Monthly Archives: August 2012

Reproductive choice under siege

So Missouri Senate candidate Todd Akin is in trouble for having claimed that women have a way of stopping  “legitimate rape” from impregnating them. Mm-hmm. This is the kind of thing that makes political satire the easiest of all jobs. How can you even make fun of this? It’s just so damn stupid that you can just quote the man and it serves as an appropriate joke on Jon Stewart or Jay Leno’s shows. It doesn’t help that Akin’s “legitimate” qualifier seems to imply that lots of women — he provided no evidence, naturally — are lying their way into abortion. I’ve heard of false rape accusations, but this isn’t like that. A clinic’s got scientific methods to identify these kinds of conditions. 

That said, the death threats Akin has received are more than misguided. Threatening murder is not the way to fight this guy. It makes the controversy seem like it’s not warranted. And it is.

Within days of this, an even worse but somehow less-known abortion-related gaffe (if it was a gaffe and not too much candor) occured. Frank Szabo, candidate for Sheriff in New Hampshire, has vowed to do “everything in (his) power,” evidently including lethal force, to prevent abortions from occurring if elected. I guess it doesn’t matter that abortion is legal.

Needless to say, these  men have apologized for their horrible remarks. But it’s not like they didn’t have to. They might not even be sincere.

Republican platform to include constitutional amendment against abortion.

As of this writing, it is the night before the Republican National Convention begins. And the party platform includes a call for a constitutional amendment to ban abortion even in cases of rape and incest. So the very same party leaders who wisely want Akin to leave the Missouri Senate race are proposing what is essentially his position on abortion. And claiming that they’d resort to changing the Constitution means that, like Szabo, they’re willing to take extreme measures to limit your reproductive rights if you’re a woman. If that’s fine with you, you know how to vote. If not, get out in November and send a message.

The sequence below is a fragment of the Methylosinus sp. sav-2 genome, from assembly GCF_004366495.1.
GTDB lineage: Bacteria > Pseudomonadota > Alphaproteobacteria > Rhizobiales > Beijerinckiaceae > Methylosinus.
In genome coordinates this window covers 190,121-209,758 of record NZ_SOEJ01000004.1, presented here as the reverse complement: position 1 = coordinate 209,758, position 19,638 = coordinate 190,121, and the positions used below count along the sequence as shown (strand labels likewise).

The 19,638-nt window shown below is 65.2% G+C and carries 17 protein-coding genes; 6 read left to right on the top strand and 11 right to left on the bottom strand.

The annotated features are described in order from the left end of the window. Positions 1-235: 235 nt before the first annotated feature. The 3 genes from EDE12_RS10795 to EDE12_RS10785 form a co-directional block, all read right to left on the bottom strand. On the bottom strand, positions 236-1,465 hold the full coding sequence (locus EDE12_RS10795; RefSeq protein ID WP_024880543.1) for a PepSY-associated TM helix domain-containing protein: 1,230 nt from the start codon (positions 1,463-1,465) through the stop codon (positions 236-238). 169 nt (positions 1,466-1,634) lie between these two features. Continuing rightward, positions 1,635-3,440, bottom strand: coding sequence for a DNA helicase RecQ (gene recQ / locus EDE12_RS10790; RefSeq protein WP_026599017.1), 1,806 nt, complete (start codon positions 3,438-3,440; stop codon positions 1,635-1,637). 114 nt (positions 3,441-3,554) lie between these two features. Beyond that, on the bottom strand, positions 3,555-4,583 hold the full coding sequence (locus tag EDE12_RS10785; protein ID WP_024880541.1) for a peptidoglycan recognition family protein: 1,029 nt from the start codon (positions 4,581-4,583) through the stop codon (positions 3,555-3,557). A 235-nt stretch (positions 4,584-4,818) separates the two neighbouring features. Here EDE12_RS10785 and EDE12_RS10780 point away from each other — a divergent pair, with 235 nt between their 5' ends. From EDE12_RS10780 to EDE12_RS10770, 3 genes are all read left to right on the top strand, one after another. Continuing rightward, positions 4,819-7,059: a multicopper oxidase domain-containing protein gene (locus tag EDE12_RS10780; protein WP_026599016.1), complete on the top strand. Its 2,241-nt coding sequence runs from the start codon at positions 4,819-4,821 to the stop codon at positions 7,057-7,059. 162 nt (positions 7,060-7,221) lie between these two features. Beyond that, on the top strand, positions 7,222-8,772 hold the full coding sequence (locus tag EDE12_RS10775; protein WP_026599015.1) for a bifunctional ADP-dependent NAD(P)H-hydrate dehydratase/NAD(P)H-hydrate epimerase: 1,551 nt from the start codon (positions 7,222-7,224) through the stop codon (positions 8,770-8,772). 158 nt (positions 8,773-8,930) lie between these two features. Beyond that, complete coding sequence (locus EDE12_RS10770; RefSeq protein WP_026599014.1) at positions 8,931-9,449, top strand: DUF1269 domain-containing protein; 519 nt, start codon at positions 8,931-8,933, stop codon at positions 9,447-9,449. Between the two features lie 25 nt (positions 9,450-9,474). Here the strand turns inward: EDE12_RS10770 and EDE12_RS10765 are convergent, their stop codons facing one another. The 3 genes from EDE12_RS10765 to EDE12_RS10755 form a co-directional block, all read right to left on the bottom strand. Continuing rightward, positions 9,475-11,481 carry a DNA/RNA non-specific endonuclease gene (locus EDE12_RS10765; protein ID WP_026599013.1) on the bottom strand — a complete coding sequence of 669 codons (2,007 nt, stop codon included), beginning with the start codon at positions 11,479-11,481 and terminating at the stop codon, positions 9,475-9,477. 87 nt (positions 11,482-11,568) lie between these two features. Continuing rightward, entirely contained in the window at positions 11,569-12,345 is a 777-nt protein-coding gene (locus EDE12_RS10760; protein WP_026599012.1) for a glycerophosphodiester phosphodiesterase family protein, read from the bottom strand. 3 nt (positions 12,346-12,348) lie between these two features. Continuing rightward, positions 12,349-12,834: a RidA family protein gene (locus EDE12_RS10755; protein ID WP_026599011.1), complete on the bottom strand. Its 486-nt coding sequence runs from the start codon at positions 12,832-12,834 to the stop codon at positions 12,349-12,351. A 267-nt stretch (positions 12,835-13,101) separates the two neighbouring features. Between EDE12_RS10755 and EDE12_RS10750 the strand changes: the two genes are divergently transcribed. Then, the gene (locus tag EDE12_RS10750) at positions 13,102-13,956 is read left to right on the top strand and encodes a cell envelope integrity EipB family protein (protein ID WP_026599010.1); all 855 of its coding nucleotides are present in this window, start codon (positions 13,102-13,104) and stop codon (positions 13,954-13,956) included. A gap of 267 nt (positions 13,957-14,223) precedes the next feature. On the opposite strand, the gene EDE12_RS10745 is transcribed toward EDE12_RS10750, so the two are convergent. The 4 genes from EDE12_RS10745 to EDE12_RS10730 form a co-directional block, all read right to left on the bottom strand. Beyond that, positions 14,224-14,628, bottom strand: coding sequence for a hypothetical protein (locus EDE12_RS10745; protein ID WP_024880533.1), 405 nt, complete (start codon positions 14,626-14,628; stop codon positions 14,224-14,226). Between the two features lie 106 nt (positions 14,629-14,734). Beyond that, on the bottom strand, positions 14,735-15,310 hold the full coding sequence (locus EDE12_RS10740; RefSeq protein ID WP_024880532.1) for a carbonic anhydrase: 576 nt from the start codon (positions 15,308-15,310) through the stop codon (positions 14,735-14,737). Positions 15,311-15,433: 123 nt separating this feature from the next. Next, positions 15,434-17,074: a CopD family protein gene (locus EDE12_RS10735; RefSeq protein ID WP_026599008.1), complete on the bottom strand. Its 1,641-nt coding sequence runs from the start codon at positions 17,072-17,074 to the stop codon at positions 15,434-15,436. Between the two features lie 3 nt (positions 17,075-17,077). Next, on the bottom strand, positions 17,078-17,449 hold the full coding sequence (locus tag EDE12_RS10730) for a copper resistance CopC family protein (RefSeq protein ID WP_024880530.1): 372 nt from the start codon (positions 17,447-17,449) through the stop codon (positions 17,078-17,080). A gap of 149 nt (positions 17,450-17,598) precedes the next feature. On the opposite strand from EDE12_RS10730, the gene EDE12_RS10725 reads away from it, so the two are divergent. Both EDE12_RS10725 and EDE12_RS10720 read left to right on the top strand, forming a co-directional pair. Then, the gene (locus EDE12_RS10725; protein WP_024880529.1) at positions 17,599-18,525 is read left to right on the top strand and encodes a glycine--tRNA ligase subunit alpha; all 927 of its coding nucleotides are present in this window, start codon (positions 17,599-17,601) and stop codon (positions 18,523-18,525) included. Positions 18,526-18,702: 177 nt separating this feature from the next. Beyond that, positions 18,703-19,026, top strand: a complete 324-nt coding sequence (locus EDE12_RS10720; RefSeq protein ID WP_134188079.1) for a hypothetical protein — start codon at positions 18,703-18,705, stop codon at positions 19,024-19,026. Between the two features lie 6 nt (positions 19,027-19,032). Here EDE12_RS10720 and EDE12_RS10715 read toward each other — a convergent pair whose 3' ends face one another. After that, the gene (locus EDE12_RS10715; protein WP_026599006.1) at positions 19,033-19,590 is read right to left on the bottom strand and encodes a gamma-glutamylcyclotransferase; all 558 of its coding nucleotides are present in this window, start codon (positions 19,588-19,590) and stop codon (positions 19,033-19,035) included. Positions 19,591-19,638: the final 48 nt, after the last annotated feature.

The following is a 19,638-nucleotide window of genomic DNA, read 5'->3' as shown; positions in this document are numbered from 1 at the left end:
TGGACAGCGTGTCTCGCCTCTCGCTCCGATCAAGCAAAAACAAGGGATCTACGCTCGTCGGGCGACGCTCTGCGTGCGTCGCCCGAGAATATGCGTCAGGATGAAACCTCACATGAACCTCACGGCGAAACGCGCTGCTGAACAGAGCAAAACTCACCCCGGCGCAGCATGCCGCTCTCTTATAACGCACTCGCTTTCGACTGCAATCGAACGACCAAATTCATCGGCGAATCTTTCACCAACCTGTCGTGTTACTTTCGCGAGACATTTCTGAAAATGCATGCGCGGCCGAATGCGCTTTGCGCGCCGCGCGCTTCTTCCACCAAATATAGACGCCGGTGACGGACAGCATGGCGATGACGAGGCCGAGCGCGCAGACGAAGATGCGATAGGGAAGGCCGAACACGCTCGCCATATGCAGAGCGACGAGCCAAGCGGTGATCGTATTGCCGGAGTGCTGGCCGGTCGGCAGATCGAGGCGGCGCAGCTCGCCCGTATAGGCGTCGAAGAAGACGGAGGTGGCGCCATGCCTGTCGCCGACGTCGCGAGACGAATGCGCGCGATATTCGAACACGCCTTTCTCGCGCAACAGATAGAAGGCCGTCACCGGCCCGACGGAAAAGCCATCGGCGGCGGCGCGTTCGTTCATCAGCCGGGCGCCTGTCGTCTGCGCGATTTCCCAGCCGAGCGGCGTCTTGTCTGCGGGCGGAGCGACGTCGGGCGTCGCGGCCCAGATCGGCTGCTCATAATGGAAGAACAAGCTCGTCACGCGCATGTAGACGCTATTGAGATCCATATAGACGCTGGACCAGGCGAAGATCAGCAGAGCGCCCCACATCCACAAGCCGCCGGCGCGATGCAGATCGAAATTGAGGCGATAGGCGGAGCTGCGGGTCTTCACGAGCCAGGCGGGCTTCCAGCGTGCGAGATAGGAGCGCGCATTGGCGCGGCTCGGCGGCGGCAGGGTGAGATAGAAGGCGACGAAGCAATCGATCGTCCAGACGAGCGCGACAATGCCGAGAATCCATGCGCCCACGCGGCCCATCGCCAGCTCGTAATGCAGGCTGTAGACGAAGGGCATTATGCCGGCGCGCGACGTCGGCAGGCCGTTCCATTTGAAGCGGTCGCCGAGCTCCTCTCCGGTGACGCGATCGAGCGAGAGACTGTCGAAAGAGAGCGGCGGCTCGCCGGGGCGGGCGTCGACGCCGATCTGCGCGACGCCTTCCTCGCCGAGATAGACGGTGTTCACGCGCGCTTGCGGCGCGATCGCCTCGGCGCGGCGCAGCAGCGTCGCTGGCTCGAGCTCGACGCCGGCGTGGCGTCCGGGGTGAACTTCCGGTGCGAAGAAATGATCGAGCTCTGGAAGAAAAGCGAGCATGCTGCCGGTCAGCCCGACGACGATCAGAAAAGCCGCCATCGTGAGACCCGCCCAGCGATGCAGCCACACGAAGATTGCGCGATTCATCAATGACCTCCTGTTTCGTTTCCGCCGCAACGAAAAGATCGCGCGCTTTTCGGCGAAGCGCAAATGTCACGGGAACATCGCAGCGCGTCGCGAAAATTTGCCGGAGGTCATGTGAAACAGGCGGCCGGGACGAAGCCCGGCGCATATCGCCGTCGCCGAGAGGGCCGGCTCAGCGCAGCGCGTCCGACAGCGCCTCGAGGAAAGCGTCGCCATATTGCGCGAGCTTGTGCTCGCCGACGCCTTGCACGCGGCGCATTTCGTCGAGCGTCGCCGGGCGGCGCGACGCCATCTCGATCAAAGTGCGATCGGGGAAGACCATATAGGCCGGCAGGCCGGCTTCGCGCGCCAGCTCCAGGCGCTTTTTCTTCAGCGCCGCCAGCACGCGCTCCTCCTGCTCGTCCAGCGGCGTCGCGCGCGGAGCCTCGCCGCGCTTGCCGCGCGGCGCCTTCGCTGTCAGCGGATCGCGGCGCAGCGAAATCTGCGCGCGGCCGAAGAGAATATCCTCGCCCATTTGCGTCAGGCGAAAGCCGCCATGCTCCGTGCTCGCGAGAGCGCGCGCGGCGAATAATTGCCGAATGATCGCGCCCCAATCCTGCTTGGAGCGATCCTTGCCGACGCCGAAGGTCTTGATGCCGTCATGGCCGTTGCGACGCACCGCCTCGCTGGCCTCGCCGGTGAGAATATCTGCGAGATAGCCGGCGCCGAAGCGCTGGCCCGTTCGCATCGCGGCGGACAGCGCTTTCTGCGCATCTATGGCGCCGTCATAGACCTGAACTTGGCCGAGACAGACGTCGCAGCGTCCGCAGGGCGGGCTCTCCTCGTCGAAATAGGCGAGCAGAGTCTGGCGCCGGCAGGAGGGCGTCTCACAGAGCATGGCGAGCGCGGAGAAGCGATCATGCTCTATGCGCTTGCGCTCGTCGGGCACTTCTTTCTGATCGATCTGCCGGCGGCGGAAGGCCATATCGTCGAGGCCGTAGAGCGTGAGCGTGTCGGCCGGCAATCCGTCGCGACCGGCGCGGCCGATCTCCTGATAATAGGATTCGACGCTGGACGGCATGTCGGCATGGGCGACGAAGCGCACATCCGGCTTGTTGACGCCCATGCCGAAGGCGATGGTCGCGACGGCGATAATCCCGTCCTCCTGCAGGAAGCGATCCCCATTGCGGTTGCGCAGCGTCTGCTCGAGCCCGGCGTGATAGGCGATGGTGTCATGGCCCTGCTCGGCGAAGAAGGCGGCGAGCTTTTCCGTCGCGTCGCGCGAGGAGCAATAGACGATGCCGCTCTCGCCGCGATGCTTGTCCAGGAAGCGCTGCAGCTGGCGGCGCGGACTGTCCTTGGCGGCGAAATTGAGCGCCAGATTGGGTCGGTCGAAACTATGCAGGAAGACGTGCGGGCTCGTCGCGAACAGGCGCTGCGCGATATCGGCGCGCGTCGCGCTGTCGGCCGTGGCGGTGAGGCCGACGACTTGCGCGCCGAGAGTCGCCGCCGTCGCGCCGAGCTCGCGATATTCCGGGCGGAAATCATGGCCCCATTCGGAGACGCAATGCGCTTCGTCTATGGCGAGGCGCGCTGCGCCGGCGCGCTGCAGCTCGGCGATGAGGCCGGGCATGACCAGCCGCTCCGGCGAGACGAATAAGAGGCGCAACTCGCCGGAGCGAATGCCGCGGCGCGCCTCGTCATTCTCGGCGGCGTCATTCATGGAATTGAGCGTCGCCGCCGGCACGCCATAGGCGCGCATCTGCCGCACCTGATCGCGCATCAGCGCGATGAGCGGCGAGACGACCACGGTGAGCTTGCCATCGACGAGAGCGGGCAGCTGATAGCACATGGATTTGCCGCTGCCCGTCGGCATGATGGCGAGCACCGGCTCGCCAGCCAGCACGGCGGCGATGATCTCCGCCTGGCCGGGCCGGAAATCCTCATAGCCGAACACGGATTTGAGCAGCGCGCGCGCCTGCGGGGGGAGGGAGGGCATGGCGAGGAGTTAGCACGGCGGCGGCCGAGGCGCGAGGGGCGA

I know, they always call for an abortion ban in their platform. In the 1980s there was much talk about such an amendment because overturning Roe Vs. Wade wasn’t realistic. But nothing actually came of that. The small-scale abortion restrictions that republican governors of states like Texas and Virginia have passed, along with last year’s attempt by House Republicans to defund Planned Parenthood indicate that the Republicans may actually go for it this time, especially with primary challenges always looming these days. Plus, “liberal Republican” was actually far from a contradiction in terms in the Reagan era.